Estate of Nickerson v. Carter
After Daniel Nickerson suffered a fatal heart attack, Nickerson’s wife, Cecelia, as personal representative of Nickerson’s estate, filed professional negligence and wrongful death claims against Daniel’s doctor, Dr. Alan Carter, and vicarious liability claims against Mercy Primary Care, Dr. Carter’s employer. A jury found that Dr. Carter was negligent but not the legal cause of Daniel’s death. The Supreme Court vacated the trial court’s judgment, holding that the court erred in admitting the findings of a medical malpractice screening panel, as the panel chair’s consideration of evidence outside the record violated the Maine Health Security Act and Maine’s procedural rules. Remanded. View "Estate of Nickerson v. Carter" on Justia Law
Posted in: Health Law, Injury Law, Maine Supreme Court, Professional Malpractice & Ethics, Trusts & Estates
Clark v. McLane
After Ellen Clark and John McLane ended their relationship, Clark instituted protection from abuse proceedings against McLane. The district court issued a protection order for a period of one year prohibiting McLane from having contact with Clark and ordering McLane to disable and refrain from undertaking further efforts designed to disseminate information about Clark to others. McLane appealed, contending that insufficient evidence supported the court’s finding that he abused Clark within the meaning of the protection from abuse statute. The Supreme Court affirmed, holding that the evidence Clark presented was sufficient as a matter of law to support the court’s finding of abuse. View "Clark v. McLane" on Justia Law
Bell v. Dawson
Thirteen-year-old Timothy Bell suffered serious injuries when he skateboarded out of Randall and Rose Dawson's driveway and was struck by a moving vehicle on the roadway. Teresa Bell, on behalf of her son, filed an action against the Dawsons for negligent supervision and negligently creating or allowing dangerous topographical conditions - specifically, vegetation growth - on their property. The superior court entered judgment in favor of the Dawsons, concluding (1) the Dawsons owed no duty of care to Timothy because Timothy was not in a custodial relationship with the Dawsons when the accident occurred, and (2) there was no indication that growth of trees or bushes on the Dawsons' property contributed to the accident. The Supreme Court affirmed, holding (1) the superior court did not err in finding Timothy did not have a custodial relationship with the Dawsons the morning of the accident; and (2) the Dawsons did not have a duty to Timothy to have provided an unobstructed view of the driveway on their premises from the roadway. View "Bell v. Dawson" on Justia Law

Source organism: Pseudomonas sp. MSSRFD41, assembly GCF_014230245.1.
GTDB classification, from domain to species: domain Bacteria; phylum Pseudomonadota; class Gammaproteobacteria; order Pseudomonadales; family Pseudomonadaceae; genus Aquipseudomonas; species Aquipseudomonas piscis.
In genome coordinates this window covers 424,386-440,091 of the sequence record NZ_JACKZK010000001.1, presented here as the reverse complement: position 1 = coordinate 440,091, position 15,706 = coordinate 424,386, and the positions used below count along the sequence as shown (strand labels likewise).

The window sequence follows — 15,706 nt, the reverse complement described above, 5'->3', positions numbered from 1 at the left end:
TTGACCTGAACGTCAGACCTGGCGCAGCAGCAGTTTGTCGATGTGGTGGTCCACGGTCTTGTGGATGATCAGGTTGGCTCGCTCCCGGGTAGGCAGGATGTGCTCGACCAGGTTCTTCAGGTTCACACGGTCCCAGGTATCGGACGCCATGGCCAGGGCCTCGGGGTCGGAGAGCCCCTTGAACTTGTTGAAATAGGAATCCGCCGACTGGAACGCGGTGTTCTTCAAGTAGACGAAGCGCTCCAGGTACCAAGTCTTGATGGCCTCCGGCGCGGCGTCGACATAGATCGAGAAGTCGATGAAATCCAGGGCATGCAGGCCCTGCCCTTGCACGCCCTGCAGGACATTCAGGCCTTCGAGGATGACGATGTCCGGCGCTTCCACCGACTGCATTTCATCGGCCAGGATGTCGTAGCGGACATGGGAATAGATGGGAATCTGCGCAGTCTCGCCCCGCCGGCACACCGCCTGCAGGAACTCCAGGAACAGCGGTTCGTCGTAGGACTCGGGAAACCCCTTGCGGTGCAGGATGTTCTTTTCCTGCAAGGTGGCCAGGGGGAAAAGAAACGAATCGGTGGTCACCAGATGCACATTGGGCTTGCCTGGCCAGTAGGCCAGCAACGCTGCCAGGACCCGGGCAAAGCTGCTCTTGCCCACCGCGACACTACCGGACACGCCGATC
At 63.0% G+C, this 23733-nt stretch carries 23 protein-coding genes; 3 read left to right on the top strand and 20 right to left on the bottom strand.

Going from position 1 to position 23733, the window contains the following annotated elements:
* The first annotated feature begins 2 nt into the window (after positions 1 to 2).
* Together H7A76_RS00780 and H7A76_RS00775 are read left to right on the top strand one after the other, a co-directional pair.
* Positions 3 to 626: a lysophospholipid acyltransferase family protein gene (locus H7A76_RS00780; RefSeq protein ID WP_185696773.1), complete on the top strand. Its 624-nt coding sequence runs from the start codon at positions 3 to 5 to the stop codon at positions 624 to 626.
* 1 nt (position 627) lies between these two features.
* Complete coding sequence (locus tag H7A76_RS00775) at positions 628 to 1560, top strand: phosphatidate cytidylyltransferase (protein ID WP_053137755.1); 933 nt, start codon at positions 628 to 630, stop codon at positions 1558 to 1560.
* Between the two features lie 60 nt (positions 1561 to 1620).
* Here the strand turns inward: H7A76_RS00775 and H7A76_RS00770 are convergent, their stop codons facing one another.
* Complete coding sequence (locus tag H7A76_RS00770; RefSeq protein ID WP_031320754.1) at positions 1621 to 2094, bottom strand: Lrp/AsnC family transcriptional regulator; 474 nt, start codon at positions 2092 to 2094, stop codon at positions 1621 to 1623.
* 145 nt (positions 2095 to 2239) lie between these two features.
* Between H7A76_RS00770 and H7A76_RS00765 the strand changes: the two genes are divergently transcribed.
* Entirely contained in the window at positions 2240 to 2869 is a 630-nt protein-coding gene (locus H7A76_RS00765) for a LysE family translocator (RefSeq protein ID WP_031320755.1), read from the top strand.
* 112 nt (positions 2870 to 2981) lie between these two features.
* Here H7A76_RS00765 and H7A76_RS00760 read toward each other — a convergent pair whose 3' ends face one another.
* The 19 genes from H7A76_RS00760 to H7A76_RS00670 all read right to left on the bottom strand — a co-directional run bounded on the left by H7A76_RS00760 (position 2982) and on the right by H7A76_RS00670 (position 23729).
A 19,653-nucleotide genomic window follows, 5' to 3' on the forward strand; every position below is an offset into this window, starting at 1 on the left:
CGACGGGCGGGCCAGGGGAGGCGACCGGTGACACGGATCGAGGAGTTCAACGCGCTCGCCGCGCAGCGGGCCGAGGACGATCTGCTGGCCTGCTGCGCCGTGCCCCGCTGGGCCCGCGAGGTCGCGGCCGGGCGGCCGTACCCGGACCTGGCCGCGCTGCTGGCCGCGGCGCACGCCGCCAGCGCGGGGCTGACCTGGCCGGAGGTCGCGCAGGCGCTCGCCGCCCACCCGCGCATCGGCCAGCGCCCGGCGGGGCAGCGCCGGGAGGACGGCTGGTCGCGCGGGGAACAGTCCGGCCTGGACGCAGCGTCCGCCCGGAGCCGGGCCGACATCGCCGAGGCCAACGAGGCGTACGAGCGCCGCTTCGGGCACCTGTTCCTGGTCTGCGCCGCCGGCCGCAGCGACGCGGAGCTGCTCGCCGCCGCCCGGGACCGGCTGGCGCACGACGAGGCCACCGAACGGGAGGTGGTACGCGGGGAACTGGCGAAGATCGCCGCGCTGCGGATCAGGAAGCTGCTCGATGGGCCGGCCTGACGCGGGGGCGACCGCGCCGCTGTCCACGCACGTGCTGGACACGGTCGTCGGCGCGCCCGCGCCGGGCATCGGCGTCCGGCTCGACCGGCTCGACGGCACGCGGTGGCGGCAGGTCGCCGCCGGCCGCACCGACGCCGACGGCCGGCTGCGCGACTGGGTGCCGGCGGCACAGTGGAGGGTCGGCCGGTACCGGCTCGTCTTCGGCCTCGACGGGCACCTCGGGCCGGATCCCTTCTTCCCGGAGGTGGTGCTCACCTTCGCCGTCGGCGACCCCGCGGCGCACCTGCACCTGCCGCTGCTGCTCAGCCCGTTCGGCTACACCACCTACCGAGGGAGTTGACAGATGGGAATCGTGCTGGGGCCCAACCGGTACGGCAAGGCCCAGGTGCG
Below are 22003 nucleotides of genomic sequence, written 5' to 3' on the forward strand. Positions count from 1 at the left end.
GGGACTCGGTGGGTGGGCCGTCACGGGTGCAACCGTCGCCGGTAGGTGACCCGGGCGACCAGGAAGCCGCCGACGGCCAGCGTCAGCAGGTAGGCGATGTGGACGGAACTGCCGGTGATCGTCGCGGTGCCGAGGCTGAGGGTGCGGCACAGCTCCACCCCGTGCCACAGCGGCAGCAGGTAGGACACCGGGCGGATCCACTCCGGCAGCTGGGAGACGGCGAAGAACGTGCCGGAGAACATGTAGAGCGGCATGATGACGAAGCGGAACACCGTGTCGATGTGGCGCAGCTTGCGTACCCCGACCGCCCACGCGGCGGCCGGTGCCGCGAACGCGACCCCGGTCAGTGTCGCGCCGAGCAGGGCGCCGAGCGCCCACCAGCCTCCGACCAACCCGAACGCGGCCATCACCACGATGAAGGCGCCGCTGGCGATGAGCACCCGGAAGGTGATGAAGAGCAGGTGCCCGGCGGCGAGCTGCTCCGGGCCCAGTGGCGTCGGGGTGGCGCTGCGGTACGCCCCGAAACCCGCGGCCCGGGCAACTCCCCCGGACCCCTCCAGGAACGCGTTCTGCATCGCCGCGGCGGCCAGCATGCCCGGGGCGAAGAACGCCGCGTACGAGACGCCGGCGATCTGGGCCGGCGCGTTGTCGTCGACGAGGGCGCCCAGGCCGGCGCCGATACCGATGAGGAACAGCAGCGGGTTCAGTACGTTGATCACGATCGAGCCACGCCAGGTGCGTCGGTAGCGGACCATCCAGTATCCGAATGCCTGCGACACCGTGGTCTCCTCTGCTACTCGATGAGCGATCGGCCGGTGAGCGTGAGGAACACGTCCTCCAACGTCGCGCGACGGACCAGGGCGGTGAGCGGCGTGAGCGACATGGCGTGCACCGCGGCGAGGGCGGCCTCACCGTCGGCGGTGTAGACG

Frame v. Millinocket Reg’l Hosp.
Plaintiff filed an unsworn notice of claim with the superior court pursuant to the Maine Health Security Act (MHSA) alleging that Defendants were negligent in providing her medical care. The statute of limitations on Plaintiff's claim subsequently expired. Thereafter, Plaintiff served her unsworn notice of claim to Defendants. Plaintiff then filed a sworn notice of claim. The superior court subsequently dismissed Plaintiff's unsworn notice of claim on the ground that the defective notice failed to toll the applicable statute of limitations. The Supreme Court vacated the judgment and remanded, holding that Plaintiff should be permitted to amend her notice of claim pursuant to Me. R. Civ. P. 15 and to have the amendment relate back to the original filing date. View "Frame v. Millinocket Reg'l Hosp." on Justia Law
Picher v. Roman Catholic Bishop of Portland
Plaintiff filed an action against the Roman Catholic Bishop of Portland, alleging, among other things, that the Diocese improperly concealed its knowledge of improper interactions with minors by Plaintiff's abuser. After the Supreme Court remanded the case, the only claim against the Diocese was the intentional tort of fraudulent concealment. Upon remand, the superior court granted summary judgment for the Diocese. The Supreme Court affirmed, holding (1) the superior court correctly concluded that Plaintiff failed to set forth facts that could establish a breach of any duty to disclose a known material fact; and (2) consequently, Plaintiff did not meet his burden of establishing that the Diocese had fraudulently concealed material facts that, if known by Plaintiff or his parents, would have prevented Plaintiffs injuries. View "Picher v. Roman Catholic Bishop of Portland" on Justia Law